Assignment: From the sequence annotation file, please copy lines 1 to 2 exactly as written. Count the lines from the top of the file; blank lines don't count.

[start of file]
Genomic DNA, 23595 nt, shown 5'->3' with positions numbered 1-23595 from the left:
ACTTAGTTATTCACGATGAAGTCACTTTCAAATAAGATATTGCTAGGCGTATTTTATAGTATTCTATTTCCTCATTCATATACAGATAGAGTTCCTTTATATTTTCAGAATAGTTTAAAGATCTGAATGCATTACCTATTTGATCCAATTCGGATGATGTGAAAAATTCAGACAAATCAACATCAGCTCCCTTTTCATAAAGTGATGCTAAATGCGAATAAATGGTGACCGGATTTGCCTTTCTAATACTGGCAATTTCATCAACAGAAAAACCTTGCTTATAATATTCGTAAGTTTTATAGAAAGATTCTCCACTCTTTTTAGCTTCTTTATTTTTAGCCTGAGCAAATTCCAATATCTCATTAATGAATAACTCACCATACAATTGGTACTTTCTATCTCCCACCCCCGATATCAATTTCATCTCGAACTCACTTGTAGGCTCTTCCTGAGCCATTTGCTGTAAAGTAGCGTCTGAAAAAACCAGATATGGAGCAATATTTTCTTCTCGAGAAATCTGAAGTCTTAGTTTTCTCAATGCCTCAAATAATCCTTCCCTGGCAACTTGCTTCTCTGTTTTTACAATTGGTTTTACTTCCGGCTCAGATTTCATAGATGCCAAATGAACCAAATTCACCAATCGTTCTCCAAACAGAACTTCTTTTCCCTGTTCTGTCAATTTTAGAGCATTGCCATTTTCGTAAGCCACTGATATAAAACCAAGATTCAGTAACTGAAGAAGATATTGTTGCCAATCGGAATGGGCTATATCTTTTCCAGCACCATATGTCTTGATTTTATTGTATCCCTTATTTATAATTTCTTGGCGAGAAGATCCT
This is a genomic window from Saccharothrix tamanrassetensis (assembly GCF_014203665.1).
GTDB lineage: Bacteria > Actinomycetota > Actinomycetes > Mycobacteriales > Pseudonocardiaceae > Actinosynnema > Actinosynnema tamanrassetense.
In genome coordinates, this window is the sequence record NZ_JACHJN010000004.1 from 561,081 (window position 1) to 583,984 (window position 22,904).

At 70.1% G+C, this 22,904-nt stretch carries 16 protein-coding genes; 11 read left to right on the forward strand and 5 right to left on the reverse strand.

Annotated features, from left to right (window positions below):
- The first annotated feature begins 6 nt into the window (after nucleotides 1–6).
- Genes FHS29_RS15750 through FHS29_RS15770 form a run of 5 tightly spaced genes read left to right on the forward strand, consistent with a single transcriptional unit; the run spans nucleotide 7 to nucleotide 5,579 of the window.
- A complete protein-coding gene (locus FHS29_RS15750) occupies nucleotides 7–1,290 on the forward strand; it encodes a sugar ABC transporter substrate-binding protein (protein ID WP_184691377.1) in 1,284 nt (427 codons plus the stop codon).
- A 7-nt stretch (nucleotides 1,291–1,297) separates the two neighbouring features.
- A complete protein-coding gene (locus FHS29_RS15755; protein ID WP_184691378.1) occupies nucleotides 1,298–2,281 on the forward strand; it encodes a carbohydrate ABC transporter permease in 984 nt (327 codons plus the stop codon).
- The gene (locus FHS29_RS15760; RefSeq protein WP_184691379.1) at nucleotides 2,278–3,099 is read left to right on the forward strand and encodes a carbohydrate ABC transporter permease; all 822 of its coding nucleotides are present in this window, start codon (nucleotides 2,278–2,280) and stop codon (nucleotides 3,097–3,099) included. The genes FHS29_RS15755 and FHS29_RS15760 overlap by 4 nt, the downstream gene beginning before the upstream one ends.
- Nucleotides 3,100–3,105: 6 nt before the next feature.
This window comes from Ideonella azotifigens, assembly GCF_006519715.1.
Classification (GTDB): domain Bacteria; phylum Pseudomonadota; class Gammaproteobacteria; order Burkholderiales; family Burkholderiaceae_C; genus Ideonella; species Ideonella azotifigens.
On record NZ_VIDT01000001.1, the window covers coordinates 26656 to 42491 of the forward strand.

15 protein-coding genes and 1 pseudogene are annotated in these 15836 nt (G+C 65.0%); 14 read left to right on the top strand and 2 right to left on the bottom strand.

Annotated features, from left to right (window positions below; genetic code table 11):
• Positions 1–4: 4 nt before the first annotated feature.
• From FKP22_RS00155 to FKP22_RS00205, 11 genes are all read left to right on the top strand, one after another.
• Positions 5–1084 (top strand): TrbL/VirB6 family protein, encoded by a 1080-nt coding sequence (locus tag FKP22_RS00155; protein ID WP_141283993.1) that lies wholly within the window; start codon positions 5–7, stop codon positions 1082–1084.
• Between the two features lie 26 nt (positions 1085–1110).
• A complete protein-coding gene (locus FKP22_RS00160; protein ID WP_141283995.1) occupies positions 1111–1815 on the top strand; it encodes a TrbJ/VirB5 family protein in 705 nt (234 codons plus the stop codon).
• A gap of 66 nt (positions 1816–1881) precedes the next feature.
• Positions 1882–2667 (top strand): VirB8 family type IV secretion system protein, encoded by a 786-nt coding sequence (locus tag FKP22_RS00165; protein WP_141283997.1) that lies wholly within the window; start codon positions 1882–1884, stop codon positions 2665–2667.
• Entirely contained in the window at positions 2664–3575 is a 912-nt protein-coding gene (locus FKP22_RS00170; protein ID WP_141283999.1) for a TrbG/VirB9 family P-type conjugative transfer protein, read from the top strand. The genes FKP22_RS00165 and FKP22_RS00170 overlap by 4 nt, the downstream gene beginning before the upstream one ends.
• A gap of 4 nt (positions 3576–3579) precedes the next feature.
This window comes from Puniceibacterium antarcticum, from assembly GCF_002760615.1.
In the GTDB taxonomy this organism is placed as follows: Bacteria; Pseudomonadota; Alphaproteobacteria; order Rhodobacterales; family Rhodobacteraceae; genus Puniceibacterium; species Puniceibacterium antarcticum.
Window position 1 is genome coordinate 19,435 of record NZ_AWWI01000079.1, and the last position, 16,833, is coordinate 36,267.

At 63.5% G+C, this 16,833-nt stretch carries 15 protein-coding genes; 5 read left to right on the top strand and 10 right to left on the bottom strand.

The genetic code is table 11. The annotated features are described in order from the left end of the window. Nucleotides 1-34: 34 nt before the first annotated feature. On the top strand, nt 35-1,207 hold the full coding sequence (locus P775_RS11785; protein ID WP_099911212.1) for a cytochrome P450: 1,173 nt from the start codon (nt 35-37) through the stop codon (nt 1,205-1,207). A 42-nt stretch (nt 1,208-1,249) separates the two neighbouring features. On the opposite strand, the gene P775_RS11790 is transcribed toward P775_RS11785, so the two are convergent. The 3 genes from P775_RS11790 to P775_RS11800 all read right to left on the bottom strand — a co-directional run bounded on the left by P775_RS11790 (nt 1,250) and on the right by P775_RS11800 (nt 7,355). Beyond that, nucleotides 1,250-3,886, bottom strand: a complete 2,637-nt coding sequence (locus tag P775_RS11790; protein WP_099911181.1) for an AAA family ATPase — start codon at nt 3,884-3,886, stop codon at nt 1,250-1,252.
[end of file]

Genomic DNA, 23595 nt, shown 5'->3' with positions numbered 1-23595 from the left:
ACTTAGTTATTCACGATGAAGTCACTTTCAAATAAGATATTGCTAGGCGTATTTTATAGTATTCTATTTCCTCATTCATATACAGATAGAGTTCCTTTATATTTTCAGAATAGTTTAAAGATCTGAATGCATTACCTATTTGATCCAATTCGGATGATGTGAAAAATTCAGACAAATCAACATCAGCTCCCTTTTCATAAAGTGATGCTAAATGCGAATAAATGGTGACCGGATTTGCCTTTCTAATACTGGCAATTTCATCAACAGAAAAACCTTGCTTATAATATTCGTAAGTTTTATAGAAAGATTCTCCACTCTTTTTAGCTTCTTTATTTTTAGCCTGAGCAAATTCCAATATCTCATTAATGAATAACTCACCATACAATTGGTACTTTCTATCTCCCACCCCCGATATCAATTTCATCTCGAACTCACTTGTAGGCTCTTCCTGAGCCATTTGCTGTAAAGTAGCGTCTGAAAAAACCAGATATGGAGCAATATTTTCTTCTCGAGAAATCTGAAGTCTTAGTTTTCTCAATGCCTCAAATAATCCTTCCCTGGCAACTTGCTTCTCTGTTTTTACAATTGGTTTTACTTCCGGCTCAGATTTCATAGATGCCAAATGAACCAAATTCACCAATCGTTCTCCAAACAGAACTTCTTTTCCCTGTTCTGTCAATTTTAGAGCATTGCCATTTTCGTAAGCCACTGATATAAAACCAAGATTCAGTAACTGAAGAAGATATTGTTGCCAATCGGAATGGGCTATATCTTTTCCAGCACCATATGTCTTGATTTTATTGTATCCCTTATTTATAATTTCTTGGCGAGAAGATCCT